Dr. Simon Sparrow (Dirk Bogarde) graduates and sets out into the world. Hilarious internships with a miserly doctor and his young wife, a country doctor paid in kind not cash, and a quack ...
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Dr. Simon Sparrow (Dirk Bogarde) graduates and sets out into the world. Hilarious internships with a miserly doctor and his young wife, a country doctor paid in kind not cash, and a quack specializing in rich neurotic women. He applies for a surgery position at a hospital, insults the senior surgeon, then rescues one of the hospital's Governors and finally gets his place on the staff.Written by
Derek Picken <email@example.com>
'At large' turns out to be a polite term for 'out of work' - but never for long, in the orderly Fifties, when there would always be another job just round the corner. This makes a good basis for a picaresque tour of medical surgeries from the highest to the humblest, as the Dirk Bogarde character is repeatedly told to take his talents elsewhere.
It comes at the cost of a steady, developing narrative, but it provides opportunities for an exceptionally large cast of popular performers. Donald Sinden gets plenty of exposure as an old-style moustachioed seducer, Michael Medwin as the governor's blue-eyed boy, Shirley Eaton as every man's fantasy of a blonde nurse, Dandy Nichols as the nuisance patient who just wants yet another repeat prescription. A most watchable duo are Lionel Jeffries as the weird-looking head of a run-down surgery in the North, and his playful blonde wife acted by Dilys Laye - the only time I've seen her outside the Carry Ons, where she's always made-up to look goofy, but genuinely glamorous here. James Robertson Justice simply acts himself, though that quarterdeck roar is a bit too Fifties to stomach now. And I can't think why they wheeled-on the eccentric Edwardian leftover A.E. Matthews, whose talent never seemed to me to compensate for the trouble he always caused on-set. But if you know who to look out for, you may catch the author of the Doctor books, Richard Gordon, doing his few seconds' walk-on, à la Hitchcock.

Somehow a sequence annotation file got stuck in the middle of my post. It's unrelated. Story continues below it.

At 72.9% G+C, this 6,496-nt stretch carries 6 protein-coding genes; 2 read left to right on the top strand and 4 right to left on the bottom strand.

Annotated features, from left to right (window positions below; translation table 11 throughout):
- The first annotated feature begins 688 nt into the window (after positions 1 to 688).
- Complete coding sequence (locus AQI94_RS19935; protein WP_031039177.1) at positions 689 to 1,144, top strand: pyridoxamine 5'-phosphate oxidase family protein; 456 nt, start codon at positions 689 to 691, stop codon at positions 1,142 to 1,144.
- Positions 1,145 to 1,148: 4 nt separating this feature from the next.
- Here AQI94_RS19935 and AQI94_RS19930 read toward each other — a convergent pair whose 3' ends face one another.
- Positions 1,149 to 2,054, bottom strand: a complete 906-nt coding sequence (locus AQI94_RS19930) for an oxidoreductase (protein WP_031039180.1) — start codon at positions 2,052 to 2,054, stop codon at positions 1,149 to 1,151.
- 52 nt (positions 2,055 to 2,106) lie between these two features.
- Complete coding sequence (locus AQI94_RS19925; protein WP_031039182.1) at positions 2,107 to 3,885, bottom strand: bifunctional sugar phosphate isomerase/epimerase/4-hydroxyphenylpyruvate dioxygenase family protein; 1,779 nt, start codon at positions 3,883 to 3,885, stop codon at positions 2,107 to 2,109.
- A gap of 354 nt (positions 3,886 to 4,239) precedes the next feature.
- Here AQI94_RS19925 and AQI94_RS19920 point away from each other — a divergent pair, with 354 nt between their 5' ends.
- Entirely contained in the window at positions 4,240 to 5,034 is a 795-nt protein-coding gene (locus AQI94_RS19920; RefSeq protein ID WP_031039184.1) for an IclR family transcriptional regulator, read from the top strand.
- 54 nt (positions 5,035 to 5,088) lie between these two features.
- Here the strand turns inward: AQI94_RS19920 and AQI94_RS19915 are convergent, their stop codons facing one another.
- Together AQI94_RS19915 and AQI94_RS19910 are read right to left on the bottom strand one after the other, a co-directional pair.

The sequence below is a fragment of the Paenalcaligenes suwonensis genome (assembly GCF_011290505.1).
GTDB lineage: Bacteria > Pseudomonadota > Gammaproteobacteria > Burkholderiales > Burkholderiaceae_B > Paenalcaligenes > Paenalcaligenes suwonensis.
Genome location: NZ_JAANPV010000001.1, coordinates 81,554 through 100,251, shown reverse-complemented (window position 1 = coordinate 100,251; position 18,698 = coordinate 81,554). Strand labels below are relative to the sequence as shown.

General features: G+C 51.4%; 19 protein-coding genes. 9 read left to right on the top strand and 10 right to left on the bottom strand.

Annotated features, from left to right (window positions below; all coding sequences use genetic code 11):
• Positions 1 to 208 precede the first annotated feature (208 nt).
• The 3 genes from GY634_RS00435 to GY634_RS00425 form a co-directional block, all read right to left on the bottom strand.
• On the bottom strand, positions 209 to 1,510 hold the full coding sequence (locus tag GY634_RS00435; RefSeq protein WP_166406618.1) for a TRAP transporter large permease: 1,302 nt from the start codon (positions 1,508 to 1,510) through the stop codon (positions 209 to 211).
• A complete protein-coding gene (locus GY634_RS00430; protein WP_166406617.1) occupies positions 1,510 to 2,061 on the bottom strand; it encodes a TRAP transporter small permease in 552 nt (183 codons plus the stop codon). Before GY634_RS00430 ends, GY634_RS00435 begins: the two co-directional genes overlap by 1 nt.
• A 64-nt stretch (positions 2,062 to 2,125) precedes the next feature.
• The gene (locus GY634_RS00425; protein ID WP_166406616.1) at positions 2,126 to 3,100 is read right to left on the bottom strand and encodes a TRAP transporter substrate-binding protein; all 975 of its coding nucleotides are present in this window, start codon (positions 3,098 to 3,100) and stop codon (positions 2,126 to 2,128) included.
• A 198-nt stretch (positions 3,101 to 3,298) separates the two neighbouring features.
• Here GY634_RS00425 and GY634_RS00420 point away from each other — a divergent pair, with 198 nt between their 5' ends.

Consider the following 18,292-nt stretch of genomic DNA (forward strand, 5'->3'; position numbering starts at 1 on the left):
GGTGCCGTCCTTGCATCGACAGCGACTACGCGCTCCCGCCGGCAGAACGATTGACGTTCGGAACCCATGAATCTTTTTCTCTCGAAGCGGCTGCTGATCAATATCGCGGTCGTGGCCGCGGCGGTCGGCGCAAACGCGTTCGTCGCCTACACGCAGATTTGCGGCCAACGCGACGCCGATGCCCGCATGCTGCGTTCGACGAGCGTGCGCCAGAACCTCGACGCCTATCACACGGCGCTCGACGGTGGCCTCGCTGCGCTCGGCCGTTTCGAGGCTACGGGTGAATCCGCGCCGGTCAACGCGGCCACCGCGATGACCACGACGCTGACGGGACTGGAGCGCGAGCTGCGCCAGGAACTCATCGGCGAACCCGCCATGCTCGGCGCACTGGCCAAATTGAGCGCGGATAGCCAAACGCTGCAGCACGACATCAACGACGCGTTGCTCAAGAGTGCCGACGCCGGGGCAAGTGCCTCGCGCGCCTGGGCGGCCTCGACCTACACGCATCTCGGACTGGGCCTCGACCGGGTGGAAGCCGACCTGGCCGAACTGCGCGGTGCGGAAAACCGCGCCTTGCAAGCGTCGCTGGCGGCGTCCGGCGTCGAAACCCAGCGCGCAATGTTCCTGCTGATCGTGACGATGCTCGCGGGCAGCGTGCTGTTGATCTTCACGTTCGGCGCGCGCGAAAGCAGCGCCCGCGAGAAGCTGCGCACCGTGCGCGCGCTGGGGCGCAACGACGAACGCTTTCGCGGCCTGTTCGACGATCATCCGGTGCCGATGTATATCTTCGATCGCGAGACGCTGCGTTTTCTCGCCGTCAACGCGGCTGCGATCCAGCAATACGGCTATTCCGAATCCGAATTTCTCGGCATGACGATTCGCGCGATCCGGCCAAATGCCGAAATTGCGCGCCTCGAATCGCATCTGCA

This is not rated as the best of the series, the dialogue being pretty clichéd, and the comic sub-plots mostly silly (especially the piece of business over a rich patient leaving her fortune to the Donald Sinden character), and we now know that Bogarde was getting bored with just doing his matinee-idol every time. But his career was just about to take some interesting turns...
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